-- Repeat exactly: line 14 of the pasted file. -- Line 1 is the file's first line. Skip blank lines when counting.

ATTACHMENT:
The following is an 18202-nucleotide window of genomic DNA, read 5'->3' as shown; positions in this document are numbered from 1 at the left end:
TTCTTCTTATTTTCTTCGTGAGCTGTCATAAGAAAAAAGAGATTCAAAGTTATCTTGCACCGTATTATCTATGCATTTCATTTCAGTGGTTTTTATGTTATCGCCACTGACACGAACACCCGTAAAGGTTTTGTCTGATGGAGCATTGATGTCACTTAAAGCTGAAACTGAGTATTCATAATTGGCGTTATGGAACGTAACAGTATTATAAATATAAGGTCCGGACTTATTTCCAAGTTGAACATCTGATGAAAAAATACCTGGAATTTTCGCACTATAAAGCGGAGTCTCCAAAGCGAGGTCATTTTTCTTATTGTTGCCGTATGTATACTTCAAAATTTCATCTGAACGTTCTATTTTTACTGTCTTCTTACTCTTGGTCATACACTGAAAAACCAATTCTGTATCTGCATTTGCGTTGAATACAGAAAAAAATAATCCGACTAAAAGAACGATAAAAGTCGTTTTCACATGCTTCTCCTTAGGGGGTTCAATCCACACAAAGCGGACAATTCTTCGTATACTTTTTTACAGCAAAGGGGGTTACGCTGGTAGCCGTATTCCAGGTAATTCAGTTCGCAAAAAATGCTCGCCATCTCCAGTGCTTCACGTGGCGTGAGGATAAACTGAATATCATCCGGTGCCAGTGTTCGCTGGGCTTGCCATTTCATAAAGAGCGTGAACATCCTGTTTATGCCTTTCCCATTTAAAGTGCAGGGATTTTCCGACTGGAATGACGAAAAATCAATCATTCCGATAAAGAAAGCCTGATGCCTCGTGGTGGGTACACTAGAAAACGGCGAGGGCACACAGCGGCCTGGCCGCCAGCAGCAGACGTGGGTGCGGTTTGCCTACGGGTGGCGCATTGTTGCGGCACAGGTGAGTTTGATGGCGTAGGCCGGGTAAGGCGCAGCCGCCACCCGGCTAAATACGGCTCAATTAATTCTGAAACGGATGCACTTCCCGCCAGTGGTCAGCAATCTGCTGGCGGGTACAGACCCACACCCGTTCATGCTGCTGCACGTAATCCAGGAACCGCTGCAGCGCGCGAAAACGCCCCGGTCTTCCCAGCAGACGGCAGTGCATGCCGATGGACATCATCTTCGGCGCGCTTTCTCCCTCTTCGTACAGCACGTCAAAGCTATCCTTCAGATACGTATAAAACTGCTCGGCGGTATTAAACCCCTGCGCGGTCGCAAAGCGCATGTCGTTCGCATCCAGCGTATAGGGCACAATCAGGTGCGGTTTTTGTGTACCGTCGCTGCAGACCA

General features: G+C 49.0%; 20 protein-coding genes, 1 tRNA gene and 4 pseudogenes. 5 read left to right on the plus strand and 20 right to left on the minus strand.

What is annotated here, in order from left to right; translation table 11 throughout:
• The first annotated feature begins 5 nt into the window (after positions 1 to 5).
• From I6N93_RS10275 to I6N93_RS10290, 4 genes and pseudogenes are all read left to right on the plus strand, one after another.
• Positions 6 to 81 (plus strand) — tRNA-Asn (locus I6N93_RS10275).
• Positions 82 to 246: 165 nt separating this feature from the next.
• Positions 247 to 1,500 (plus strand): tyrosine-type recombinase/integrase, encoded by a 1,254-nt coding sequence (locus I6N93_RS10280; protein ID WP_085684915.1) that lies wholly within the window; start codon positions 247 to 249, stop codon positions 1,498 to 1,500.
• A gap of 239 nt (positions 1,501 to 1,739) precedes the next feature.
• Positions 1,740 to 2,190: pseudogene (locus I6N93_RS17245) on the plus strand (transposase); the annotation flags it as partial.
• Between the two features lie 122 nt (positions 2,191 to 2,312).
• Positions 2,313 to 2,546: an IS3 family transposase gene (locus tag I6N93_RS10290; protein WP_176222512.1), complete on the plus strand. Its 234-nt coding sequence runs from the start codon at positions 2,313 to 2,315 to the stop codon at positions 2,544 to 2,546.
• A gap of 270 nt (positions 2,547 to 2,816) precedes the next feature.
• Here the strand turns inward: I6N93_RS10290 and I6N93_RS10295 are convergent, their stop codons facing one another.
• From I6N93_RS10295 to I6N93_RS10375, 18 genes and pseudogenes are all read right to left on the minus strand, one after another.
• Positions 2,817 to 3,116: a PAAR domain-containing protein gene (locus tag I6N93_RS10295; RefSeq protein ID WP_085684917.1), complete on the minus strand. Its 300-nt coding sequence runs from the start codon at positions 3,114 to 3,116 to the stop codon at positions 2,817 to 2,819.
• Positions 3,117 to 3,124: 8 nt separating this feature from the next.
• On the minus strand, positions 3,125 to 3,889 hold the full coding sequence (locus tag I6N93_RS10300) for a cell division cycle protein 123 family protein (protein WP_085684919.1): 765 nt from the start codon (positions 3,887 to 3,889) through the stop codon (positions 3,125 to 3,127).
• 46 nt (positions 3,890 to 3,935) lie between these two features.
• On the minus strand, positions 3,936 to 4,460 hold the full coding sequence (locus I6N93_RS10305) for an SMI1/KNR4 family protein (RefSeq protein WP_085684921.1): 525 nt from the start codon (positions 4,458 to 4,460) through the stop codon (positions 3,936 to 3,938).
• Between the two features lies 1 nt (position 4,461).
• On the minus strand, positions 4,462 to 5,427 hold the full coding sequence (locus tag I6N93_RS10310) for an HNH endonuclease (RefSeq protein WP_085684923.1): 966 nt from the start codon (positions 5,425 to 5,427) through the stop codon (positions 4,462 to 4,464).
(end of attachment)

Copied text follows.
• A gap of 270 nt (positions 2,547 to 2,816) precedes the next feature.